I personally get a lot of value out of seeing a correct reference PCAP, so I assembled a set of good ones here for anyone working on LTE.
Network Topology: All the different components here (the HSS, MME, SGW, PGW, and PCRF) are running on the same physical machine and communicate with each other over the loopback interface. The HSS listens on 127.0.0.4 for a connection from the MME. The MME uses 127.0.0.1 to communicate with the HSS, and listens on 10.201.150.41:36412 for control-plane communication (S1AP) from the eNB. The SGW listens on 127.0.0.2:2123 for communication from the MME, and also listens on 10.201.150.41:2152 for data-plane communication (GTP) from the eNB. The PGW listens on 127.0.0.3 for both user-and data-plane communication from the SGW, and uses 127.0.0.1 when it has to query the PCRF. The PCRF listens on 127.0.0.5.
PCAP 0: This first one is a full PCAP of a phone trying to attach without any information loaded. First, the MME sets up a connection to the HSS, and the PGW to the PCRF,over Diameter (see the Capabilities-Exchange messages). Next, the eNB comes online and contacts the MME (see the S1SetupRequest/Response messages). Then, a UE tries to connect: it exchanges some initial signaling with the MME, and then after the MME queries the HSS, it responds with an Attach Reject.
PCAP 1: In this PCAP, the phone was added to the database, but with an incorrect key. It gets a bit farther before failing – note the Authentication Failure message.
PCAP 2: This PCAP shows a successful initial attach. Note that Packet 11 shows a “Sync Failure” but this is normal, and you will see this the very first time a new SIM connects to the network. This is because on first attach, the network does not have any valid SQN for the SIM, so they use a “Sync Failure” to establish the first working SQN. If you’re curious as to why this is the case, or just want to learn more about LTE security and SQNs in general, I recommend Nick’s article on USIM Authentication as well as Sudheesh’s article on LTE Authentication.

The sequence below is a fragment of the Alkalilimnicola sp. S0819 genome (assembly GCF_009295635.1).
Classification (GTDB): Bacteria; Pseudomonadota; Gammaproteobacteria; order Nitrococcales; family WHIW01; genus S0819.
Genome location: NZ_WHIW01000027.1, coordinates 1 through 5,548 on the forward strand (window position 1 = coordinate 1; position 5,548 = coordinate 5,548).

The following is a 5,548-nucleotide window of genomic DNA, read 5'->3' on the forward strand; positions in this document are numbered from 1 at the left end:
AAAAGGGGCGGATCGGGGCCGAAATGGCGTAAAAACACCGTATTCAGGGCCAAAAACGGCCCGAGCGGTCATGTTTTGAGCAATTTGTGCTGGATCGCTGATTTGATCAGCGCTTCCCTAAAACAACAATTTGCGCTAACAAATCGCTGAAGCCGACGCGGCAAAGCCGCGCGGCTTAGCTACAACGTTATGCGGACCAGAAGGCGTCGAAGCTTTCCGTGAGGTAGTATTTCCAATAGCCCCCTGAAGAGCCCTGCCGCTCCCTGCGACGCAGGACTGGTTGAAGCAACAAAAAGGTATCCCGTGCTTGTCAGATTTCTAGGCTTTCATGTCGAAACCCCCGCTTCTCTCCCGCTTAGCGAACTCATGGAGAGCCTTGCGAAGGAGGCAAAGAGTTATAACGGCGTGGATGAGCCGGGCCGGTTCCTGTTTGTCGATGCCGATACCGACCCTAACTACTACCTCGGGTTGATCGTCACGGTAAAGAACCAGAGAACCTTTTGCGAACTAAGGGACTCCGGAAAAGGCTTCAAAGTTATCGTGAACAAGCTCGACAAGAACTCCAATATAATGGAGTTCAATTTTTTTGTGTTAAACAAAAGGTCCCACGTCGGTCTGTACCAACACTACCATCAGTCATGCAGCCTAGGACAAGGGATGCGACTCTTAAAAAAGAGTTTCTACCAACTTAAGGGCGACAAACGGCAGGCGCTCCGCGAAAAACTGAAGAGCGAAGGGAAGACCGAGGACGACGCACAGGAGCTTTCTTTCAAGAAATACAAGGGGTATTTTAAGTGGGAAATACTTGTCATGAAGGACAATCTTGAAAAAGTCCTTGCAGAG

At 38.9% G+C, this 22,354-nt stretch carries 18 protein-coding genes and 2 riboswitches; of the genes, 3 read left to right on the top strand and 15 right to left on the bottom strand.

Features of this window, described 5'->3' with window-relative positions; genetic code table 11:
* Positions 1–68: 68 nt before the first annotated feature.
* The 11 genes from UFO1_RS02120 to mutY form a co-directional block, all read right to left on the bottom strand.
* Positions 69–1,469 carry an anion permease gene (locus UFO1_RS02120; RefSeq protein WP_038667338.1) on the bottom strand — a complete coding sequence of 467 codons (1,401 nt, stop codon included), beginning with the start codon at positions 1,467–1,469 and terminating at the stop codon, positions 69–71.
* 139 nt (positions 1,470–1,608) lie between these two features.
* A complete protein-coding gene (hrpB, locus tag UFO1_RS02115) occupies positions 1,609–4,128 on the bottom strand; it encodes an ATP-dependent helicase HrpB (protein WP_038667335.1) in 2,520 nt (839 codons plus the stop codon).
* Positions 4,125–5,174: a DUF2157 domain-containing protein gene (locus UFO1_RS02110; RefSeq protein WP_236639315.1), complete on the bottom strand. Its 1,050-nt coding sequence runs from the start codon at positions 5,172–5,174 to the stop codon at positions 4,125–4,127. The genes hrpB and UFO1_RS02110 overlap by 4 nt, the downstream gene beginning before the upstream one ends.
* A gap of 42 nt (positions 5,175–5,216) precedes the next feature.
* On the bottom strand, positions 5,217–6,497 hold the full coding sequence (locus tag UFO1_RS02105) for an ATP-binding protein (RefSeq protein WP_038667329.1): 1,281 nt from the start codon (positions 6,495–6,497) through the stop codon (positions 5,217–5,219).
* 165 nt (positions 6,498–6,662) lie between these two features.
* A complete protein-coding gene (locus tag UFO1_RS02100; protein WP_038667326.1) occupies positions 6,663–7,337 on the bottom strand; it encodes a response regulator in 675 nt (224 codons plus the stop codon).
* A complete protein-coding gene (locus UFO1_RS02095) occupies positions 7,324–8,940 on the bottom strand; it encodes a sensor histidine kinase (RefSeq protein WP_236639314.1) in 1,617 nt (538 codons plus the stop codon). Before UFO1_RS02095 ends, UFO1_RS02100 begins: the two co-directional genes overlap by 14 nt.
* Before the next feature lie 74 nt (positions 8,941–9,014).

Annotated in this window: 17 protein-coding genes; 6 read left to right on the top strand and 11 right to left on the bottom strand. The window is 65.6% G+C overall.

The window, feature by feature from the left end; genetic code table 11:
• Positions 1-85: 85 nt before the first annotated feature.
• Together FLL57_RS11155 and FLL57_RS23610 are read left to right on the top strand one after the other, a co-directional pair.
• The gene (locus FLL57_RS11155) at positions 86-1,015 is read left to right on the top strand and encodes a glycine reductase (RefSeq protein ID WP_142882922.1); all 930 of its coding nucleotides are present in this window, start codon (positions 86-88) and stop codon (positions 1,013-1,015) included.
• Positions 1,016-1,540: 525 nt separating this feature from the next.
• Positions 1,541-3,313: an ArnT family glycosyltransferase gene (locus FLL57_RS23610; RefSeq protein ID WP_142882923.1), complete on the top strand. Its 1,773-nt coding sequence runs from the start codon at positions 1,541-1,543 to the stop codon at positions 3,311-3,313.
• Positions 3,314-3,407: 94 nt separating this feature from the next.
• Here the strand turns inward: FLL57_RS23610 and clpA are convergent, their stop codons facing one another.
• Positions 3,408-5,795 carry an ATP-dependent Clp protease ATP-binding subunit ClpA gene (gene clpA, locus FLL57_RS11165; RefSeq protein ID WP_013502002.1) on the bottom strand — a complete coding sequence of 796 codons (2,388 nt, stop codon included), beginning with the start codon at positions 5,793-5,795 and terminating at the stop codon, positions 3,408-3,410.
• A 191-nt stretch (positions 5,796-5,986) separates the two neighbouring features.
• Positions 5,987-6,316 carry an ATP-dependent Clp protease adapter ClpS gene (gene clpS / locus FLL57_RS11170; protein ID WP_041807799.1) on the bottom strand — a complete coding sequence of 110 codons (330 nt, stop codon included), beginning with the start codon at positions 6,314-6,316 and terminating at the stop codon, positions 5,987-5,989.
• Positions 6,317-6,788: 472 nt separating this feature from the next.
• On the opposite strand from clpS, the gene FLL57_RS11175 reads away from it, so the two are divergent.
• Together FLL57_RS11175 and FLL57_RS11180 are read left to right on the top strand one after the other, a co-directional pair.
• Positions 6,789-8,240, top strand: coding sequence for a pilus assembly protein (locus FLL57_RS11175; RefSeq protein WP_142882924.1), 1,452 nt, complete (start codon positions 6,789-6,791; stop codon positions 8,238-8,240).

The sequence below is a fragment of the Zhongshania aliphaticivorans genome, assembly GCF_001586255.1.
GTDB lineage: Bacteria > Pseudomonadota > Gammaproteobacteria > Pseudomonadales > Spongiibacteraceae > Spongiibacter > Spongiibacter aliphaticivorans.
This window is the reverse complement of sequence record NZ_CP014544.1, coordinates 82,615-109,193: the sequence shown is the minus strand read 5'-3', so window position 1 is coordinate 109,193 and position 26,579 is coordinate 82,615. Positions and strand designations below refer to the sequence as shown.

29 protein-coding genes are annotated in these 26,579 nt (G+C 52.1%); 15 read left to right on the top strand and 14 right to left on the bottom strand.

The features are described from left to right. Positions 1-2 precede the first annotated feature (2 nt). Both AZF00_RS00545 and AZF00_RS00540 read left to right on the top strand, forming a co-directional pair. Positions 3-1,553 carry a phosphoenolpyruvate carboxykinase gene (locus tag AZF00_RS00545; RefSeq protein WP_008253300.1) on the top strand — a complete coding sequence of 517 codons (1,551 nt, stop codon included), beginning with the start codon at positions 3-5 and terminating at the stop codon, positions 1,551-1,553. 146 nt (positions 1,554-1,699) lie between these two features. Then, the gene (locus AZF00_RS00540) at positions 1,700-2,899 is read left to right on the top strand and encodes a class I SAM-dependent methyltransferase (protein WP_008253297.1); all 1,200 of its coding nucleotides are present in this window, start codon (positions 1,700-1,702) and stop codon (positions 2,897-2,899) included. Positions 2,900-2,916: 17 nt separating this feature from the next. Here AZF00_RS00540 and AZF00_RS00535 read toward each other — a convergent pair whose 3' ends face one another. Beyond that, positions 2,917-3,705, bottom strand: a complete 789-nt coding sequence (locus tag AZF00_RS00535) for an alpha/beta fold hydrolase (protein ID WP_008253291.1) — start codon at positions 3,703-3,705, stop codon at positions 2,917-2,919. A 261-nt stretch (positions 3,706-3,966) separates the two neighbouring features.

PCAP 3: If a phone detaches and reattaches to the network, it can reuse the existing security handshake. Hence, this call-flow is shorter and lacks some of the messages of the above call-flow. Running a production network, you will probably see this call flow much more frequently than any other ones.
PCAP 4: In this PCAP, the phone is configured for VoLTE (powered by the IMS system) as well as Internet data traffic. IMS requires that the phone establish a separate PDN connection (with APN name “ims”) to the EPC. You can see this happen as soon as the default PDN is established – note the “PDN Connectivity Request” in Packet 28, followed by all the PDN establishment signaling through Packet 42. For clarity, we assigned the handset has a different IP address for each PDN, so that we can easily tell the difference between traffic on the default “internet” PDN (10.201.100.2) and traffic on the “ims” PDN (10.201.100.3). Finally, the phone uses the “ims” PDN to send a SIP REGISTER request to the address of the P-CSCF, which was provided to it during the PDN establishment handshake (specifically, Packet 38).
You can download all of these PCAPs as a ZIP file here.